[toc]Leading one-day fantasy sports site FanDuel has released their financial information for the fourth quarter of 2014.
FanDuel’s topline numbers for Q4
FanDuel releases four key metrics on their investor page:
- Entry fees: $370,703,531
- Prizes: $333,889,866
- Revenue: $36,813,665
- Paid actives: 1,012,265
A few other important metrics emerge from those four:
- Effective rake (Revenue / Entry fees): 9.9%
- Revenue per paid active (Rev / Paid actives): $36.36
- Average entry per paid active (Entry / Paid actives): $366.21
Putting some context to the numbers
The big question: is one-day fantasy sports displaying growth rates commensurate with a market expected to grow into the billions by decade’s end?
User growth impresses
A clear bright spot for FanDuel in 2014: growth in paid active players per quarter.
Critically, FanDuel put up big percentage gains here even when the absolute numbers involved got larger:
- 3Q14 was up nearly 300% over 2013.
- 4Q14 continued the trend, notching 424% year-over-year growth in terms of active paid customers.
Revenue trajectory looks on track
The chart for revenue growth looks relatively similar:
(The predictable (and increasingly severe) dips are due to the fact that DFS activity is heavily concentrated around the NFL season.)
FanDuel’s total revenues for 2014 came in at ~$57mm – actually a bit below the $60mm FanDuel projected.
Note that the company offered the $60mm projection for 2014 in the fall of 2014.
The miss could be read as suggesting that, for all of the staggering stats, the fourth quarter was actually something of a disappointment for FanDuel.
But in any case, the growth is there and it’s obvious.
Revenue per user cuts both ways
One chart that doesn’t fit in with the theme of unrestrained growth: average revenue per user.
There, FanDuel saw a rare decline, shaving off about 5% year over year, or roughly $2 per active paying user.
That continues a trend from 3Q14, where FanDuel suffered a nearly 15% drop year-over-year.
And that drop took place in the context of an increasing effective rake (or “hold”):
- 4Q13 – 9.1% effective rake.
- 4Q14 – 9.93% effective rake.
So even as FanDuel’s rake has effectively increased, the amount they’re making per paying user has decreased.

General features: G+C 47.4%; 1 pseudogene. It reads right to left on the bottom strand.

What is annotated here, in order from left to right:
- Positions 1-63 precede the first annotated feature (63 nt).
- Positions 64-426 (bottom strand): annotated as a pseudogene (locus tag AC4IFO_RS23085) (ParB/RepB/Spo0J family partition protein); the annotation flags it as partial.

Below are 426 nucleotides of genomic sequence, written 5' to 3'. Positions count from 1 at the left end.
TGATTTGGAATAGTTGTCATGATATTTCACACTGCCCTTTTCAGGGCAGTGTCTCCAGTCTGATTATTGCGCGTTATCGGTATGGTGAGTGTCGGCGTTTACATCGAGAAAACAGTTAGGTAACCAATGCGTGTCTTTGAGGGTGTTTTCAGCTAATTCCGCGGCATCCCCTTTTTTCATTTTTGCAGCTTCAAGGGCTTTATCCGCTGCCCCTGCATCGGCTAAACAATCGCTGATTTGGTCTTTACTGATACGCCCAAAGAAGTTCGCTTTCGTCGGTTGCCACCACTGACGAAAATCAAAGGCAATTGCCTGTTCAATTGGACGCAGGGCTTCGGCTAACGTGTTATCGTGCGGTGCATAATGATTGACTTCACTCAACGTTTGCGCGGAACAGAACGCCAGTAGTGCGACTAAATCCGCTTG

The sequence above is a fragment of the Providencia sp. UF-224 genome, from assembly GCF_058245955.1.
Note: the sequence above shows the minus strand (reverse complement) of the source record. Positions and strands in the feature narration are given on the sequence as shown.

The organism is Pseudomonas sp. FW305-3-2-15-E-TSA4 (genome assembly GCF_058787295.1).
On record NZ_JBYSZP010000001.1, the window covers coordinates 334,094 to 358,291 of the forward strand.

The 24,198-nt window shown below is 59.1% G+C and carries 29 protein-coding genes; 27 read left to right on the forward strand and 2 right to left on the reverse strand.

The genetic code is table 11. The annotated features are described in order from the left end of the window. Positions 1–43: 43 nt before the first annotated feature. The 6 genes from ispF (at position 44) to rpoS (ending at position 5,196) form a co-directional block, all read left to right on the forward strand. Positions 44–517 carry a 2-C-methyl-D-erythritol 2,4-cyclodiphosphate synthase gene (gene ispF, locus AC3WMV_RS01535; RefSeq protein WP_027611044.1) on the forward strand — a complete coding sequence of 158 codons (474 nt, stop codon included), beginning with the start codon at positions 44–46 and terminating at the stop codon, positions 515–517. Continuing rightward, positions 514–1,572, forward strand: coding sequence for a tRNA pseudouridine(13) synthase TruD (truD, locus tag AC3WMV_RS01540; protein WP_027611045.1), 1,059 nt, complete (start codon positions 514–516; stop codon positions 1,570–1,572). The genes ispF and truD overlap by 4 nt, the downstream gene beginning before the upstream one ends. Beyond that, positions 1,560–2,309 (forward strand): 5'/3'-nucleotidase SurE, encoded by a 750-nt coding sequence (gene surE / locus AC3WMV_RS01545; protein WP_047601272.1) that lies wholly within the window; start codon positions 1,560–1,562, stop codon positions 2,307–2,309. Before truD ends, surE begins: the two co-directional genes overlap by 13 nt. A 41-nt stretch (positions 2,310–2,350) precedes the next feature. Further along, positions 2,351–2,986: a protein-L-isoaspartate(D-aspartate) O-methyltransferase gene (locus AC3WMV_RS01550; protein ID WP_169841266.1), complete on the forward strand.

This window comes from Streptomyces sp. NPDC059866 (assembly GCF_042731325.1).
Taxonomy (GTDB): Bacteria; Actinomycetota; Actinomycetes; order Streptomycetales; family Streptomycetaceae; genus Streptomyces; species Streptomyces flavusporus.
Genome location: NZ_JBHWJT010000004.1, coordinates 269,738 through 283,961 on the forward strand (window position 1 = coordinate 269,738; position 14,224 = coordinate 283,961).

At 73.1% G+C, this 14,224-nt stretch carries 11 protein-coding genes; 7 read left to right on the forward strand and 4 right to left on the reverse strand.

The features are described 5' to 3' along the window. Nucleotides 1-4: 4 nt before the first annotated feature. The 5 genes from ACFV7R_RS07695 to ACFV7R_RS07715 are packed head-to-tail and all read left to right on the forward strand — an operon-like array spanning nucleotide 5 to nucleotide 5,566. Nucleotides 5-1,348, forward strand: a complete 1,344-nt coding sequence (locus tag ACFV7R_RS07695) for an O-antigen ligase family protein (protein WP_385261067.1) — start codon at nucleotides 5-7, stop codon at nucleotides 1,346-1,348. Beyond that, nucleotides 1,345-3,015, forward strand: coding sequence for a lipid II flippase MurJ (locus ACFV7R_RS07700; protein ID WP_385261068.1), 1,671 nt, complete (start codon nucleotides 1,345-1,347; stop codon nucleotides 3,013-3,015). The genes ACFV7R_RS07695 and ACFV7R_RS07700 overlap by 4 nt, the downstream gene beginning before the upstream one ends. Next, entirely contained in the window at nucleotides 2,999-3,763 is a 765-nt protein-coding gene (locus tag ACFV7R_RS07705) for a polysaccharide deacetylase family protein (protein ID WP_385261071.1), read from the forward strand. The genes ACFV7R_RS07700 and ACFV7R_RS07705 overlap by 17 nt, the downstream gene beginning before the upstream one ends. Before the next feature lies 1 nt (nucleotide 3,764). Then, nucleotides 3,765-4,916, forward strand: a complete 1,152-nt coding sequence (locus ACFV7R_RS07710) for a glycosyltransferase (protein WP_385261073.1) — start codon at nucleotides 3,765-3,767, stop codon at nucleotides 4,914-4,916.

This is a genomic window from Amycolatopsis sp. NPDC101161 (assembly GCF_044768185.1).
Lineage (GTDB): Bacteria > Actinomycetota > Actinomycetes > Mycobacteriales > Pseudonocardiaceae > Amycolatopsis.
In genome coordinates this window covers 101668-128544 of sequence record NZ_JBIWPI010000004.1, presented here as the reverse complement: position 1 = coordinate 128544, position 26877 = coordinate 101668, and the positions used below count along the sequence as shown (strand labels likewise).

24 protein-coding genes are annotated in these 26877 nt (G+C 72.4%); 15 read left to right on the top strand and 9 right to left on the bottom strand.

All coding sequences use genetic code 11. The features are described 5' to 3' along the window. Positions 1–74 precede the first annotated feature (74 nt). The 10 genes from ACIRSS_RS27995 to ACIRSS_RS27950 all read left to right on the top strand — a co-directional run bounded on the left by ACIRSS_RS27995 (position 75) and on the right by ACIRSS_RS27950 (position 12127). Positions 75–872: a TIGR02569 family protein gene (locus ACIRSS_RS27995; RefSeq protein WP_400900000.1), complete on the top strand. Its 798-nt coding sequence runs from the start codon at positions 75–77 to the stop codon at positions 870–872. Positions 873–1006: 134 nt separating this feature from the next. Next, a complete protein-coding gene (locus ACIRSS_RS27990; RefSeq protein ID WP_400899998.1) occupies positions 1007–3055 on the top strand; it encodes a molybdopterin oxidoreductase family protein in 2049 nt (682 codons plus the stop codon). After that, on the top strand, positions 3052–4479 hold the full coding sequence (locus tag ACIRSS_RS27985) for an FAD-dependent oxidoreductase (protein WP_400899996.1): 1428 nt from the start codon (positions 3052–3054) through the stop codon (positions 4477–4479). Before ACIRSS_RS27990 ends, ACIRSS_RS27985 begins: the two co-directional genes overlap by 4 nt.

But the decline in revenue per user can also be read as a positive – at least for now:
That’s true – but only to a point. Eilers’ forecasts for the industry require some upward movement (quite a bit for the bull case) in player values to achieve.
The caveat in the room
The important thing to note for both active user and revenue growth is that we’re not talking about a purely organic – or necessarily a sustainable – phenomenon here.
- The DFS industry at large dropped mid-eight figures on marketing in 2014. Some $20mm+ was said to spent on ESPN ads alone through Q3.
- The industry benefited from a tremendous surge in media attention in 2014. And much of that attention was generated by one-time events (like the NBA partnership, big funding rounds, and so on). It may not be such a novel topic in 2015.
- The industry also benefited from a tidal wave of sponsorships in 2014. One could argue (i) that such sponsorships are inherently front-loaded in terms of the amount of consumer interest they generate and; (ii) that future sponsorships are, all other things being equal, likely to produce diminishing returns.
FanDuel’s market share estimate increased to 80%
The FanDuel investor page now estimates FanDuel’s DFS market share to be 80%.
The company does not articulate their methodology for determining market share.
Previous iterations of the page (retrieved on July 3rd, 2014) estimated the company’s market share at 65%. In a presentation given by the company, FanDuel’s market share in December 2013 was pegged at 75%.
DraftKings numbers complicate the claim
Unlike FanDuel, DraftKings does not publicly release much in the way of financial information.
FanDuel booked a hair over $57mm total in 2014 revenue. Based on that metric, the market share split starts to look more like 65/35.
Based on paid active users as reported by both companies for Q4, the split looks closer to 75/25.